And universal child care is essential "because we live in a society where as soon as kids are in school, parents are expected to work, almost always outside the home."
For single parents, of course, their status as sole breadwinner makes child care a necessity long before their children are of school age.
Nash is troubled by "an increasingly polarized society" in which the 100 highest-paid corporate CEOs in Canada are paid an average of $9 million a year, and the $22,000 raise that Ontario MPPs recently voted themselves exceeds Ontario's $19,032 in annual welfare assistance for a couple with two children (a 17.5 per cent drop since 1989).
Indeed, welfare recipients are the only income group in Canada that has suffered a decline in income.
Between 1989 and 2005, combined provincial-federal welfare assistance – even before adjusting for inflation – has declined by an average of 4.4 per cent.
"We have working-poor people deprived of a reasonable standard of living for the time and energy they give their employers," Nash says, "and we have CEOs treated like royalty.
That's not a recipe for social cohesion.
"Our market economy is marvellous at creating wealth. But there's so little fairness in how that wealth is distributed.
"These huge and growing extremes in wealth and poverty are not in anyone's interest."
Tackling poverty benefits all society
As Canadians, we like to think we live in a just society, one that gives fair treatment and opportunity to individuals and groups and a rightful share of our common wealth. But how just and inclusive is a society where children go hungry, some working people cannot earn a living wage, and the homeless crowd into shelters because they cannot afford a place to live?
Is it just that single mothers must live on social assistance payments that are below subsistence levels with no access to affordable daycare? Or that a disabled person who cannot work receives even less? Or that working people lose their jobs and cannot collect Employment Insurance?
A society is judged by how it treats its most vulnerable citizens. But in Canada, after more than a decade of economic prosperity, the gap between the richest and poorest grows ever wider. It has become a national shame. That is why the Star is running a series of editorials, news reports and feature articles on poverty and what can be done to address it.
But if reducing poverty is a moral obligation, as the millions of Canadians who donate faithfully to charities readily accept, it is also a matter of sheer national self-interest. Ultimately, the grinding, persistent poverty that afflicts far too many Canadians affects all of us. It forces up our tax bills, depresses the economy, increases health costs and can breed alienation and crime. That is good for no one.
Stark poverty indicators show some 6.7 million Canadians now eke out an existence on less than $20,000 a year, half the average income.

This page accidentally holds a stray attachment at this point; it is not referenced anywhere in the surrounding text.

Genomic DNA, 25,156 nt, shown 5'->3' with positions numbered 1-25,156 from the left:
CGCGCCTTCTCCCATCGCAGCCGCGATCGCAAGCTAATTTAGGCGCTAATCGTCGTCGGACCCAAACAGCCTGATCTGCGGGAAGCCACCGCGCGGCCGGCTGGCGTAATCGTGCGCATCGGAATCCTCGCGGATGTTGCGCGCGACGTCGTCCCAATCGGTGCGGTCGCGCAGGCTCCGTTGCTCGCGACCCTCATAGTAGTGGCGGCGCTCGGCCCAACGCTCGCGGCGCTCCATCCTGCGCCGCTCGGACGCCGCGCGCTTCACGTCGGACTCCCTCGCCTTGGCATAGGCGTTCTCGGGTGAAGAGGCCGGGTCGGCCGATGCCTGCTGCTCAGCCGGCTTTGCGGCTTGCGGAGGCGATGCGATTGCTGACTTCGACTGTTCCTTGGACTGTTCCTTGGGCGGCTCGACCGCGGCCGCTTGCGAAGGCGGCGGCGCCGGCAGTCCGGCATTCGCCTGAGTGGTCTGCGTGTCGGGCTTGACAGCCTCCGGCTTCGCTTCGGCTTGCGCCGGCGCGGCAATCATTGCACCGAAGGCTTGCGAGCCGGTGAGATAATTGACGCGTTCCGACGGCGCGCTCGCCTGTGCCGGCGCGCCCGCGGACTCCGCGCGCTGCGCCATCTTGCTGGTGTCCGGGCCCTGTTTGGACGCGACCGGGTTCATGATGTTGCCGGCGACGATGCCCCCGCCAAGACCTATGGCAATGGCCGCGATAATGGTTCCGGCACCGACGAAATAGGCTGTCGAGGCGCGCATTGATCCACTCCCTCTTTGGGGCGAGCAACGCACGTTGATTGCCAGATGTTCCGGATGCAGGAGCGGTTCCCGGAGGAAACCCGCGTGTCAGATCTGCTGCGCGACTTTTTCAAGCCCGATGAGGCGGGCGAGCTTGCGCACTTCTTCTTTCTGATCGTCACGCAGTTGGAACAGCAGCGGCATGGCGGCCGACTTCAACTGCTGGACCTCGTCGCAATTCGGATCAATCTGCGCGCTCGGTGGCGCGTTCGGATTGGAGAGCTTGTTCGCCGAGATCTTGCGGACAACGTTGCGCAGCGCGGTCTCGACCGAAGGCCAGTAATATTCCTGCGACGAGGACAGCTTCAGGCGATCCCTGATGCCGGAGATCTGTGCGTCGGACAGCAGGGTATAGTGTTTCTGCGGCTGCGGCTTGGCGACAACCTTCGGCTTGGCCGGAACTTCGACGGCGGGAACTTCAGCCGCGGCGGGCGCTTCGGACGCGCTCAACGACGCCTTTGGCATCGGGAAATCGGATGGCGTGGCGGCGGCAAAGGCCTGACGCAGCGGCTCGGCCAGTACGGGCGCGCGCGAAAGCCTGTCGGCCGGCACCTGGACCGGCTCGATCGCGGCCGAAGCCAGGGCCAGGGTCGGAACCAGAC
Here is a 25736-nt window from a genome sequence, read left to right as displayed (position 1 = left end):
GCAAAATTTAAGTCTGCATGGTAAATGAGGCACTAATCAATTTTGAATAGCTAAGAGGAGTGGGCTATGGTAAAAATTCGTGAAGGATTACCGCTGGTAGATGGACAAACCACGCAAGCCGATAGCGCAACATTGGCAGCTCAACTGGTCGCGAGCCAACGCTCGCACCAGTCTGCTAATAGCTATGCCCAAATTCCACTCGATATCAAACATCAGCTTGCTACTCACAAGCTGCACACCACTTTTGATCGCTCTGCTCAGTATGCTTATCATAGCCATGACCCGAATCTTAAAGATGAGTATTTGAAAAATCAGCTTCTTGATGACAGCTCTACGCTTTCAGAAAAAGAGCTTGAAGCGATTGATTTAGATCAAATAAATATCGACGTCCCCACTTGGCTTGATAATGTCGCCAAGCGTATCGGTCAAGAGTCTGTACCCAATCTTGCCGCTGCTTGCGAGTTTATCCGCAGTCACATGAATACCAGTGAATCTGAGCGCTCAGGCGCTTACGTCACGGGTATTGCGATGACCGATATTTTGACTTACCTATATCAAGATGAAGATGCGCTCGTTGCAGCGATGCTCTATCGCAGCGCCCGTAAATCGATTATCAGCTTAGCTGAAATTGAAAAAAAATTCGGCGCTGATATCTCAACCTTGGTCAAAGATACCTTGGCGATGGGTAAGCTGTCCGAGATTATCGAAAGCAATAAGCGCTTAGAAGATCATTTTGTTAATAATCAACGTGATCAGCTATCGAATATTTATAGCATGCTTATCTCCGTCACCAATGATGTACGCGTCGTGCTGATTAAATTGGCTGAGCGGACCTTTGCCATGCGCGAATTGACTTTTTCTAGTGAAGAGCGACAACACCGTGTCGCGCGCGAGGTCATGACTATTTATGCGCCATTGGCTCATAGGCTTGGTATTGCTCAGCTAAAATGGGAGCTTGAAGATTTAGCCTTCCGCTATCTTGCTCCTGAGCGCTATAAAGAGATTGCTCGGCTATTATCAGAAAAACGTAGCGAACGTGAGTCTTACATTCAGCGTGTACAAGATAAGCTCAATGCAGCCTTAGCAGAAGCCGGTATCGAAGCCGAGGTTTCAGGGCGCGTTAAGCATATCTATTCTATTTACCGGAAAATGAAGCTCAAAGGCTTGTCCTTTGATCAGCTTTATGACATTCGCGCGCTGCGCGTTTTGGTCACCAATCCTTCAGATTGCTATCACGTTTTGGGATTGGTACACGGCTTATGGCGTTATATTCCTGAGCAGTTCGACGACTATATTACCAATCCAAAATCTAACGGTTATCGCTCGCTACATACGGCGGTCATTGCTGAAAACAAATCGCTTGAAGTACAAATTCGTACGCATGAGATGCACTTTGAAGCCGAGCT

Some Canadians, the richest one-fifth, have close to 50 per cent of all income in the country and hold three-quarters of the wealth. The poorest fifth get by on 4.6 per cent, have no net wealth and are falling behind.
Indeed, Canada's poorest are no better off today than they were 25 years ago. Social assistance incomes are so low they now "bear no relationship to the actual cost of even subsistence living," warns the National Council of Welfare, the federal government's own advisory body.
The results are sadly evident: A total of 14,150 Canadians were living in homeless shelters at the time of the 2001 census, the first time they were ever counted, and their numbers are growing. In Toronto, a survey last year found more than 5,000 homeless, by far the most of any city.
Here are just a few of the impacts of this poverty, all of which have been documented by credible domestic and international studies:
Higher health costs: People living in poverty often suffer from poor nutrition and chronic ill health, including coronary artery disease, Type II diabetes, respiratory disease and some cancers. They have more health issues, disabilities, lower birth weight babies and high rates of infant mortality. All this drives up health-care costs, which are borne by every taxpayer. It also diverts medical resources from other areas.
A less productive economy: Healthy, well-educated people tend to be more productive and contribute more to the economy over their working age years, benefiting each and every one of us. Conversely, poor nutrition, ill health and a poor start in life are all drags on school performance, achievement and workforce productivity. Investing in children, particularly, pays off. American studies show that society reaps $3 or more in benefits for every $1 invested in early childhood development. Children who have a good start do better at school, have higher earnings, pay more taxes, have fewer health problems and are less dependent on welfare.